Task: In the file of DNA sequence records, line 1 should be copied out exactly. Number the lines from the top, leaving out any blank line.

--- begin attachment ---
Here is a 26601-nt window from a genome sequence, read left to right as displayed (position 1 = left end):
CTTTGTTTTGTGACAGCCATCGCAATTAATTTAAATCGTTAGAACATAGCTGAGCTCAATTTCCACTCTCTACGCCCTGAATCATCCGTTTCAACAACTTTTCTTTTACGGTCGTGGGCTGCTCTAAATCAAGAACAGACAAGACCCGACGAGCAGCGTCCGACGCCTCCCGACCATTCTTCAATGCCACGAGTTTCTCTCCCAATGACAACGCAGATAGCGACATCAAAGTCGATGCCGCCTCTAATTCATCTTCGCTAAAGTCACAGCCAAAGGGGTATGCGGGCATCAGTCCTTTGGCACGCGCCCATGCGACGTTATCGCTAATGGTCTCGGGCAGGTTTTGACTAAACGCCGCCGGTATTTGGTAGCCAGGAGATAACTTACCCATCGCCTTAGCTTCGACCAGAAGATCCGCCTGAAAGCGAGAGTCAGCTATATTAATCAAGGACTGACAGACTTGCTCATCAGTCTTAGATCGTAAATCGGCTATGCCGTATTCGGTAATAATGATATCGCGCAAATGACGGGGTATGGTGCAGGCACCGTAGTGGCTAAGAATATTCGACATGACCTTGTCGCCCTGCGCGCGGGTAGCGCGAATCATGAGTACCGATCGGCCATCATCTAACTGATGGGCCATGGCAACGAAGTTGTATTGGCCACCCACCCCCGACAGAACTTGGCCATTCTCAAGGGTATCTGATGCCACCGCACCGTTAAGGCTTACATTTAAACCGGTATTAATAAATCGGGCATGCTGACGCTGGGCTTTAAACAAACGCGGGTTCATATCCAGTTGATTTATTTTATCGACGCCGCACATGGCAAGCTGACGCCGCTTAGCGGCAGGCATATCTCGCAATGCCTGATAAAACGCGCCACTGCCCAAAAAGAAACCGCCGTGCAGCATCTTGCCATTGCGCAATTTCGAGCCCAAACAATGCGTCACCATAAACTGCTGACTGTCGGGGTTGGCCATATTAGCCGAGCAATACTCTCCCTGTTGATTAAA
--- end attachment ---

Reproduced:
Here is a 26601-nt window from a genome sequence, read left to right as displayed (position 1 = left end):